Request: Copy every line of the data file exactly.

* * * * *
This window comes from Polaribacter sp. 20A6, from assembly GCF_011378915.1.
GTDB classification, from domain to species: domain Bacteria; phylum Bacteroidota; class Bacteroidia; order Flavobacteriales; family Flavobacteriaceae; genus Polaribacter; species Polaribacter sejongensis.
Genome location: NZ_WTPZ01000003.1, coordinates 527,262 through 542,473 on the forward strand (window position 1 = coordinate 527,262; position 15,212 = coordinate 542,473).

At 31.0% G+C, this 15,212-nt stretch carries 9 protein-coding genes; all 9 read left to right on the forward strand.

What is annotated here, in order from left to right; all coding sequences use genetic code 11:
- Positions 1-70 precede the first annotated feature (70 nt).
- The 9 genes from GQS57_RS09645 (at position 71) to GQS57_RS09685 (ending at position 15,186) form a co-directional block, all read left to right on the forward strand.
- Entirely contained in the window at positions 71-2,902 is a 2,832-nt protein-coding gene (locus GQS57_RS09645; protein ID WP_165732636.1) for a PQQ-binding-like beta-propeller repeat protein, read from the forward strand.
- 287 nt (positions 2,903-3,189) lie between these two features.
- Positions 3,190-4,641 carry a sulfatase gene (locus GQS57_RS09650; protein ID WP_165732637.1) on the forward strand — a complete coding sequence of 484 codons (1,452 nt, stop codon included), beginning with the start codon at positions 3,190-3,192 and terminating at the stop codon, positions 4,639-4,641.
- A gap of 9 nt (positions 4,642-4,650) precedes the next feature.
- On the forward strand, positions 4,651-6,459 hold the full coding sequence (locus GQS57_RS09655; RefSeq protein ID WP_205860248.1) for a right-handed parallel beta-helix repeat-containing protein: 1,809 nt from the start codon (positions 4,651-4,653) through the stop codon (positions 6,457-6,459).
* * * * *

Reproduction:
This window comes from Polaribacter sp. 20A6, from assembly GCF_011378915.1.
GTDB classification, from domain to species: domain Bacteria; phylum Bacteroidota; class Bacteroidia; order Flavobacteriales; family Flavobacteriaceae; genus Polaribacter; species Polaribacter sejongensis.
Genome location: NZ_WTPZ01000003.1, coordinates 527,262 through 542,473 on the forward strand (window position 1 = coordinate 527,262; position 15,212 = coordinate 542,473).

At 31.0% G+C, this 15,212-nt stretch carries 9 protein-coding genes; all 9 read left to right on the forward strand.

What is annotated here, in order from left to right; all coding sequences use genetic code 11:
- Positions 1-70 precede the first annotated feature (70 nt).
- The 9 genes from GQS57_RS09645 (at position 71) to GQS57_RS09685 (ending at position 15,186) form a co-directional block, all read left to right on the forward strand.
- Entirely contained in the window at positions 71-2,902 is a 2,832-nt protein-coding gene (locus GQS57_RS09645; protein ID WP_165732636.1) for a PQQ-binding-like beta-propeller repeat protein, read from the forward strand.
- 287 nt (positions 2,903-3,189) lie between these two features.
- Positions 3,190-4,641 carry a sulfatase gene (locus GQS57_RS09650; protein ID WP_165732637.1) on the forward strand — a complete coding sequence of 484 codons (1,452 nt, stop codon included), beginning with the start codon at positions 3,190-3,192 and terminating at the stop codon, positions 4,639-4,641.
- A gap of 9 nt (positions 4,642-4,650) precedes the next feature.
- On the forward strand, positions 4,651-6,459 hold the full coding sequence (locus GQS57_RS09655; RefSeq protein ID WP_205860248.1) for a right-handed parallel beta-helix repeat-containing protein: 1,809 nt from the start codon (positions 4,651-4,653) through the stop codon (positions 6,457-6,459).